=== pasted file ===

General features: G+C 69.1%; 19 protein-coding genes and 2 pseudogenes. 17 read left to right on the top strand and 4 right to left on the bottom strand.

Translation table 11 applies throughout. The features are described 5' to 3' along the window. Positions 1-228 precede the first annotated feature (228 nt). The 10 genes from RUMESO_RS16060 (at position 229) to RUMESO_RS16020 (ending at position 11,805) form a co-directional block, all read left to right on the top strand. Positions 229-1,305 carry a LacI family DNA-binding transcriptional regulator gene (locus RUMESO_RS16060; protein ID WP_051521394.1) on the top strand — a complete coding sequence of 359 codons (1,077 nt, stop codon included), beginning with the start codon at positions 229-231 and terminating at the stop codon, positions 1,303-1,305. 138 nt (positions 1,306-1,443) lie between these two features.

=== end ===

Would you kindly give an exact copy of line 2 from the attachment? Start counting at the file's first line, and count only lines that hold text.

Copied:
Translation table 11 applies throughout. The features are described 5' to 3' along the window. Positions 1-228 precede the first annotated feature (228 nt). The 10 genes from RUMESO_RS16060 (at position 229) to RUMESO_RS16020 (ending at position 11,805) form a co-directional block, all read left to right on the top strand. Positions 229-1,305 carry a LacI family DNA-binding transcriptional regulator gene (locus RUMESO_RS16060; protein ID WP_051521394.1) on the top strand — a complete coding sequence of 359 codons (1,077 nt, stop codon included), beginning with the start codon at positions 229-231 and terminating at the stop codon, positions 1,303-1,305. 138 nt (positions 1,306-1,443) lie between these two features.